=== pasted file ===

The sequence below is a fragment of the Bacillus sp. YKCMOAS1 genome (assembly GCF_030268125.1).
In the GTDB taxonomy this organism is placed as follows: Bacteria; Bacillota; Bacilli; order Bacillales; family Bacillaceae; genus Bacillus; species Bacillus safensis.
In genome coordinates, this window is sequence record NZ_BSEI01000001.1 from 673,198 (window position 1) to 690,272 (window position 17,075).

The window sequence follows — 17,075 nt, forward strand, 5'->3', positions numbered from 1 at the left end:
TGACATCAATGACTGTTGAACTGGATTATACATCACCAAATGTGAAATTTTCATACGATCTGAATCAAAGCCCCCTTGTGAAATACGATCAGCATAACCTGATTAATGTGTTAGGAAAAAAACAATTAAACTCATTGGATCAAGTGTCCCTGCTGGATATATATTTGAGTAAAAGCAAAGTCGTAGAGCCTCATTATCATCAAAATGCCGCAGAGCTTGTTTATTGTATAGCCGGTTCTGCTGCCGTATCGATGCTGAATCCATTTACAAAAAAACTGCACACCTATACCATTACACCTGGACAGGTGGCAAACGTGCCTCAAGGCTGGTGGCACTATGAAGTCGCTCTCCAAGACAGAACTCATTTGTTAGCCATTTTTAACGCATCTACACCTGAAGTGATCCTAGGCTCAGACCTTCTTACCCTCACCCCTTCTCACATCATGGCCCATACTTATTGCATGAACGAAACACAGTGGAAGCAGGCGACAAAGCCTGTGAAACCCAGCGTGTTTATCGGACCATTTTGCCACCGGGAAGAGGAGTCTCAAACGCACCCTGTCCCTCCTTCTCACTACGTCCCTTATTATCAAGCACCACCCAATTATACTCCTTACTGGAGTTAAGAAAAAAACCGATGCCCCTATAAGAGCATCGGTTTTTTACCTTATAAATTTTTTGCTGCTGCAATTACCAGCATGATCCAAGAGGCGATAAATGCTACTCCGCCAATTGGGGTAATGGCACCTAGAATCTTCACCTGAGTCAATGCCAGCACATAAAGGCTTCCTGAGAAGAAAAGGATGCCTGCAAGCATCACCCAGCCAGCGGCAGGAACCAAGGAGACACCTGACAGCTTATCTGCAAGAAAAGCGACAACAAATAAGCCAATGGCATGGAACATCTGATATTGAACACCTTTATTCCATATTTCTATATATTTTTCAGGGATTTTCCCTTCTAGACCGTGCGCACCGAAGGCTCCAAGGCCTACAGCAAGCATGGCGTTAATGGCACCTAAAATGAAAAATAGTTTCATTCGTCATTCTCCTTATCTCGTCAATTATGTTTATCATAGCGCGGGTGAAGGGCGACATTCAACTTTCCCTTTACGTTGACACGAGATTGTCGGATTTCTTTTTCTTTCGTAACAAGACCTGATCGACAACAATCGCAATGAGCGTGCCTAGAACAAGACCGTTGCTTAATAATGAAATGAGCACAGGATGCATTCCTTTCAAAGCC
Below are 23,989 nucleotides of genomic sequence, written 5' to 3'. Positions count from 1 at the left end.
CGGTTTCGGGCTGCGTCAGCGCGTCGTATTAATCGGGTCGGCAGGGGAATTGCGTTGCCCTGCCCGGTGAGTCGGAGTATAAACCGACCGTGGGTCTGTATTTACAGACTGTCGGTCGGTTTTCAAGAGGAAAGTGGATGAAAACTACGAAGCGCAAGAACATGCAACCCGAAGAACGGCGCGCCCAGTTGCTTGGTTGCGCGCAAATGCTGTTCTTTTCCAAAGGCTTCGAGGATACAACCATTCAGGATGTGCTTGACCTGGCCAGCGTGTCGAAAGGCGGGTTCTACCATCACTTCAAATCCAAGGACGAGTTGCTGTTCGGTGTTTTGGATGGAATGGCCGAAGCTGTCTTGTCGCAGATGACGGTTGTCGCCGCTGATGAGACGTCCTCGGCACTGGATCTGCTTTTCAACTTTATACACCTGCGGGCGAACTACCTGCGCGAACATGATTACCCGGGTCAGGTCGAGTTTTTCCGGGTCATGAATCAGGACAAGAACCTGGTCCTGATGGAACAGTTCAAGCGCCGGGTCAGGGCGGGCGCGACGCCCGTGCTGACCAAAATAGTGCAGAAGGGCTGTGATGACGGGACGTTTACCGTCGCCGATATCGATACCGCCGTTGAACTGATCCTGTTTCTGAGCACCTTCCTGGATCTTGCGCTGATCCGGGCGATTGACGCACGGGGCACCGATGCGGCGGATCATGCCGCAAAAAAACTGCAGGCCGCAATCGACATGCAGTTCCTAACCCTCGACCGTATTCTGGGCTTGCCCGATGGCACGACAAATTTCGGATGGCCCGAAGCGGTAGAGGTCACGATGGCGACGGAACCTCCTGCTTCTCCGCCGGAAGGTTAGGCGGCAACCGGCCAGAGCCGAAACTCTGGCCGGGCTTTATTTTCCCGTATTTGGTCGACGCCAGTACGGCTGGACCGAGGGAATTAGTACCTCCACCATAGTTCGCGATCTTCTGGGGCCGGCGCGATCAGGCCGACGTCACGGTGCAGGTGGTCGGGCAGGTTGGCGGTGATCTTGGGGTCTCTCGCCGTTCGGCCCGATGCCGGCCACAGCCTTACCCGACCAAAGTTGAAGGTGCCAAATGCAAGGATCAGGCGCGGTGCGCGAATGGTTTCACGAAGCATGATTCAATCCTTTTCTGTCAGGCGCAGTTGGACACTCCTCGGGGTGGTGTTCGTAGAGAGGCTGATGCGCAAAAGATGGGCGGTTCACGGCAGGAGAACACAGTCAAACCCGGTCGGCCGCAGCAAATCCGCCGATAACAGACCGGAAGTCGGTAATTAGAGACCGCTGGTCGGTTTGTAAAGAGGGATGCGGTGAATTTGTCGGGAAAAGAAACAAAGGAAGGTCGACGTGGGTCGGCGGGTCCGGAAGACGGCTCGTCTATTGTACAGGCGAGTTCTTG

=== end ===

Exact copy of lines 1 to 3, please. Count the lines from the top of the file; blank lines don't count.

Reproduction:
The sequence below is a fragment of the Bacillus sp. YKCMOAS1 genome (assembly GCF_030268125.1).
In the GTDB taxonomy this organism is placed as follows: Bacteria; Bacillota; Bacilli; order Bacillales; family Bacillaceae; genus Bacillus; species Bacillus safensis.
In genome coordinates, this window is sequence record NZ_BSEI01000001.1 from 673,198 (window position 1) to 690,272 (window position 17,075).